Greek living standards have plummeted as unemployment, poverty, inequality and harsh austerity measures continue to rip away at the already frayed social fabric of the Mediterranean country.
While the global financial crisis has struck other euro zone countries hard, none have been forced to take out as many loans as Greece, whose “rescue” deals with the European Union and International Monetary Fund have come on the condition that austerity measures and deregulation be introduced by the government – allowing the country to avoid bankruptcy, yet transforming the Greek crisis into a recession and eventually, a major depression.
Eurostat data has shown that 22.2 percent of the population were "severely materially deprived" in 2015. Over 75 percent of households suffered a significant income reduction last year, a survey by business confederation GSEVEE and Marc pollsters found. A third had at least one unemployed member and 40 percent said they had to cut back on food spending. The Greek Ombudsman says a growing number of people struggle to pay utility bills. In a no-frills Athens neighborhood, a soup kitchen run by the Orthodox church serves 400 meals a day over four sittings in under two hours.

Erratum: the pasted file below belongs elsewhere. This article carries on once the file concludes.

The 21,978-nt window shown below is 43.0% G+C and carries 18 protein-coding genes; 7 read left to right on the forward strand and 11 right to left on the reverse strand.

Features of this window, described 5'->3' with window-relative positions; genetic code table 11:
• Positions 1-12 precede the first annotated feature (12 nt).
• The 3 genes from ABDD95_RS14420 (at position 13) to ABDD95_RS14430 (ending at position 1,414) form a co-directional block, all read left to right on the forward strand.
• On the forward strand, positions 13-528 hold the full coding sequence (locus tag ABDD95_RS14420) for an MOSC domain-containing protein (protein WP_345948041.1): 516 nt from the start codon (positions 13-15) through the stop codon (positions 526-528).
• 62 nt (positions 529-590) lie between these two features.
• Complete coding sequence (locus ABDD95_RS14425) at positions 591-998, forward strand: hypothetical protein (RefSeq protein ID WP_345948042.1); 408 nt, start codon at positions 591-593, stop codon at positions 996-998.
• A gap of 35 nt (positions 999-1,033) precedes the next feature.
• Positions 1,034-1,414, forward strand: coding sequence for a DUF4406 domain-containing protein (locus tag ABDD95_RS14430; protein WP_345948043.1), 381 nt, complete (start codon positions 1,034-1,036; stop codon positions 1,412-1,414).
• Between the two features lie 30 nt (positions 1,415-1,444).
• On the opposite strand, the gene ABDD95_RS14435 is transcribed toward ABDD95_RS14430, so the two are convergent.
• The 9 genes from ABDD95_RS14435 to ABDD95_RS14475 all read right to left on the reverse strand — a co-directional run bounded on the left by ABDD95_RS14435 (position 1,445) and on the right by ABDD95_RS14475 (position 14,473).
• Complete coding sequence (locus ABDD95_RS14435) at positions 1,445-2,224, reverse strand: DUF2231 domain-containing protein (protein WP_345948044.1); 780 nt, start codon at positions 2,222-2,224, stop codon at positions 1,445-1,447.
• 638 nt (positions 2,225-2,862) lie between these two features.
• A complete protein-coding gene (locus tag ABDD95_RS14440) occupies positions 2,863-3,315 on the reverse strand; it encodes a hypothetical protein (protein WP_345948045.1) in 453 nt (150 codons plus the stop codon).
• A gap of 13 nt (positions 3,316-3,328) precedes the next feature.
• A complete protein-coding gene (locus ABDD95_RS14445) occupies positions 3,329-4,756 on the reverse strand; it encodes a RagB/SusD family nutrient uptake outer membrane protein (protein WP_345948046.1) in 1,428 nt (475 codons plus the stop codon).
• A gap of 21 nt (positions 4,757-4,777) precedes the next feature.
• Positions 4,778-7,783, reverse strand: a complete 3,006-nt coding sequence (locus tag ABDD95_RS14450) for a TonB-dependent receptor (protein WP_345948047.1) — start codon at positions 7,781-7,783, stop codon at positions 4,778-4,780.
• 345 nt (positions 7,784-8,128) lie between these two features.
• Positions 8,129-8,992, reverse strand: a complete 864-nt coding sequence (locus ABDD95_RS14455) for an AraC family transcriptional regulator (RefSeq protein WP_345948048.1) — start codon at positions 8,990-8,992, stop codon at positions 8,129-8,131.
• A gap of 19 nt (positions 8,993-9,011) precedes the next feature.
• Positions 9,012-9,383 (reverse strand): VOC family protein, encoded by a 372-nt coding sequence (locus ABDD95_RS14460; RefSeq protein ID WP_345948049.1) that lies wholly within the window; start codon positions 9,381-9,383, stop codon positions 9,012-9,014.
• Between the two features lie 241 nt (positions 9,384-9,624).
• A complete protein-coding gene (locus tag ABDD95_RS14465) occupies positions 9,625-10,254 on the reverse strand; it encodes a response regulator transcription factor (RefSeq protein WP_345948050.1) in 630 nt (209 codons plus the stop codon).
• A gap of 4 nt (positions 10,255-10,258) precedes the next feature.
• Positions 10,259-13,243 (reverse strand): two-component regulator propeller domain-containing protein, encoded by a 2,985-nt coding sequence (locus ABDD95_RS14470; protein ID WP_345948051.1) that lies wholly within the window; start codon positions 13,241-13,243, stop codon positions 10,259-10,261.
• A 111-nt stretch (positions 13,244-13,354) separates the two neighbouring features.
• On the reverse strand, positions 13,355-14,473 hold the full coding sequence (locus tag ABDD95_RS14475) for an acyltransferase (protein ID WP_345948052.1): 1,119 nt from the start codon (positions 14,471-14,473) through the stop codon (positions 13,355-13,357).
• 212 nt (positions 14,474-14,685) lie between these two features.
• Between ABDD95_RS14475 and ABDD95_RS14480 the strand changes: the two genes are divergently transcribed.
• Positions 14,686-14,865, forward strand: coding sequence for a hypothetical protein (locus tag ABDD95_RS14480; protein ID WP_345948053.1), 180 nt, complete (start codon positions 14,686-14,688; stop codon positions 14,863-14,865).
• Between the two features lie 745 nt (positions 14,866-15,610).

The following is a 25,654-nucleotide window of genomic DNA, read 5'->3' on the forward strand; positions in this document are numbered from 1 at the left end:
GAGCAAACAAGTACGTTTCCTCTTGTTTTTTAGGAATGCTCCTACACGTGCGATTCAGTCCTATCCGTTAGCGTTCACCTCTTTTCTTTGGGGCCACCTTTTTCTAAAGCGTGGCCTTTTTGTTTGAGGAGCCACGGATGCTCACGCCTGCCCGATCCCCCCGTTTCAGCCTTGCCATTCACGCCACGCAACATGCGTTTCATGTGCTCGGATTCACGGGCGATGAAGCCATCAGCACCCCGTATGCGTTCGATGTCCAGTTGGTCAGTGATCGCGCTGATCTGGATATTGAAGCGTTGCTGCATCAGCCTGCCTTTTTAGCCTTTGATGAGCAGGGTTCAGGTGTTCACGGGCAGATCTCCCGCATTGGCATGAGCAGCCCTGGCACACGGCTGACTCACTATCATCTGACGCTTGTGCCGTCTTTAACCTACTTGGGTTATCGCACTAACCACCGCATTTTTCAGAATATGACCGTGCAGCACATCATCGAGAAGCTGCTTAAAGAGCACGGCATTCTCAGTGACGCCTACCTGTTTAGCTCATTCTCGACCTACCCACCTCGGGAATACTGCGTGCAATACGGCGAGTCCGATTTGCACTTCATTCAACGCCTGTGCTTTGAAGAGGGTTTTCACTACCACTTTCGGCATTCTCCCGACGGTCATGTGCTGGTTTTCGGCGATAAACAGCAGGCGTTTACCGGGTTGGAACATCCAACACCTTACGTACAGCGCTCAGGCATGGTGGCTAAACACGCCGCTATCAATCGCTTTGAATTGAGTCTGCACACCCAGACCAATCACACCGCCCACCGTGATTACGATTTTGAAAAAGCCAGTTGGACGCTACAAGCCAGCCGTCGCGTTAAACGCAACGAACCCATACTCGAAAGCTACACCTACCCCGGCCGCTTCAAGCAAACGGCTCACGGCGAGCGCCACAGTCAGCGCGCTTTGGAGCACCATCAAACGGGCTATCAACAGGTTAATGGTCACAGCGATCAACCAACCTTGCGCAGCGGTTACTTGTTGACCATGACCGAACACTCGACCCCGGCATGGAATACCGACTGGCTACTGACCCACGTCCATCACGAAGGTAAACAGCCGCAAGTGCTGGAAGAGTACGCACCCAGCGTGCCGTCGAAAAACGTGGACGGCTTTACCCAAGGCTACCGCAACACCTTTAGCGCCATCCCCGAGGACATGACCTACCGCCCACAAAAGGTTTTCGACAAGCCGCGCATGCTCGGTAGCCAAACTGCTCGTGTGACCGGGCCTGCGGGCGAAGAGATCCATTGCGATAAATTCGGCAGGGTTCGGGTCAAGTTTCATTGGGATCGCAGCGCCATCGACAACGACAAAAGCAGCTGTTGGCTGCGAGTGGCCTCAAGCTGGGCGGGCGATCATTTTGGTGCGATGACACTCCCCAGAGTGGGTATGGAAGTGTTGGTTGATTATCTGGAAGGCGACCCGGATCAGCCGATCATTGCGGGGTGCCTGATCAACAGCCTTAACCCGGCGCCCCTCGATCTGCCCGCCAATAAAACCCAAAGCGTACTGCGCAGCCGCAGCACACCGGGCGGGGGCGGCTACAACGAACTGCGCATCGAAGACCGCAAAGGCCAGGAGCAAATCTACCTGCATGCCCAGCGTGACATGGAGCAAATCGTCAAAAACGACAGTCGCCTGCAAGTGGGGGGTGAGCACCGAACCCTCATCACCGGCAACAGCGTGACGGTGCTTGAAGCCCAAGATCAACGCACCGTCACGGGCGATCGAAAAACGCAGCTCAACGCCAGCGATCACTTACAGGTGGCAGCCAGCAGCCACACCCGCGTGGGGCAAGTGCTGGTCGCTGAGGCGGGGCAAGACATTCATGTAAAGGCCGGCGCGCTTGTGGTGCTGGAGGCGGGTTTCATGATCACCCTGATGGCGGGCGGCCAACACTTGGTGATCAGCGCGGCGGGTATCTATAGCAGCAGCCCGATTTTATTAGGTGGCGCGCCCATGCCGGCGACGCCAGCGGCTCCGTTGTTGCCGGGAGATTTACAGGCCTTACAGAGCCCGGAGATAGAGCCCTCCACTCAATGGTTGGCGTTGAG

Now, the EU and IMF are demanding that the government of left-leaning coalition Syriza make a further 7 billion Euro (or US$7,428,050) payment by July or risk defaulting on its debt, which remains at a staggering 330 billion euros – over US$350 billion.
teleSUR takes a look at the human face of Greek poverty, a result of the rapacious lending policies of the imperialist powers and predatory creditors within the European Union.